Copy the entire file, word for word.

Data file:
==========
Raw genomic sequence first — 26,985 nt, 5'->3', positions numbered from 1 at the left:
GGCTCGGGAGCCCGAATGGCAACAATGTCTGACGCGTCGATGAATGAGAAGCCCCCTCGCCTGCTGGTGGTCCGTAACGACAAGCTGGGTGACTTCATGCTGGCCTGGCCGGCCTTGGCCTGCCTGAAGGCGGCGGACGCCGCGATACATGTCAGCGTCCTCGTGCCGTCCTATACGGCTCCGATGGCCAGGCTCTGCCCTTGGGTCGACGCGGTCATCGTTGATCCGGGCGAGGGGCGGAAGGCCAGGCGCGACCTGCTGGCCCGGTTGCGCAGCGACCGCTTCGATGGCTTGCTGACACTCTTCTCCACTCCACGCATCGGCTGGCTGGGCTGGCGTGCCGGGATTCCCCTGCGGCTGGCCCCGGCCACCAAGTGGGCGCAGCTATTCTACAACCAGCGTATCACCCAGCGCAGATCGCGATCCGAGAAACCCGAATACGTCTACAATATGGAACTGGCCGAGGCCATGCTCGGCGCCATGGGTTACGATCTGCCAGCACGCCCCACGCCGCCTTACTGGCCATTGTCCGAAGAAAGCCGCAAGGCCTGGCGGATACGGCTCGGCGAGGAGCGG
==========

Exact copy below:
Raw genomic sequence first — 26,985 nt, 5'->3', positions numbered from 1 at the left:
GGCTCGGGAGCCCGAATGGCAACAATGTCTGACGCGTCGATGAATGAGAAGCCCCCTCGCCTGCTGGTGGTCCGTAACGACAAGCTGGGTGACTTCATGCTGGCCTGGCCGGCCTTGGCCTGCCTGAAGGCGGCGGACGCCGCGATACATGTCAGCGTCCTCGTGCCGTCCTATACGGCTCCGATGGCCAGGCTCTGCCCTTGGGTCGACGCGGTCATCGTTGATCCGGGCGAGGGGCGGAAGGCCAGGCGCGACCTGCTGGCCCGGTTGCGCAGCGACCGCTTCGATGGCTTGCTGACACTCTTCTCCACTCCACGCATCGGCTGGCTGGGCTGGCGTGCCGGGATTCCCCTGCGGCTGGCCCCGGCCACCAAGTGGGCGCAGCTATTCTACAACCAGCGTATCACCCAGCGCAGATCGCGATCCGAGAAACCCGAATACGTCTACAATATGGAACTGGCCGAGGCCATGCTCGGCGCCATGGGTTACGATCTGCCAGCACGCCCCACGCCGCCTTACTGGCCATTGTCCGAAGAAAGCCGCAAGGCCTGGCGGATACGGCTCGGCGAGGAGCGG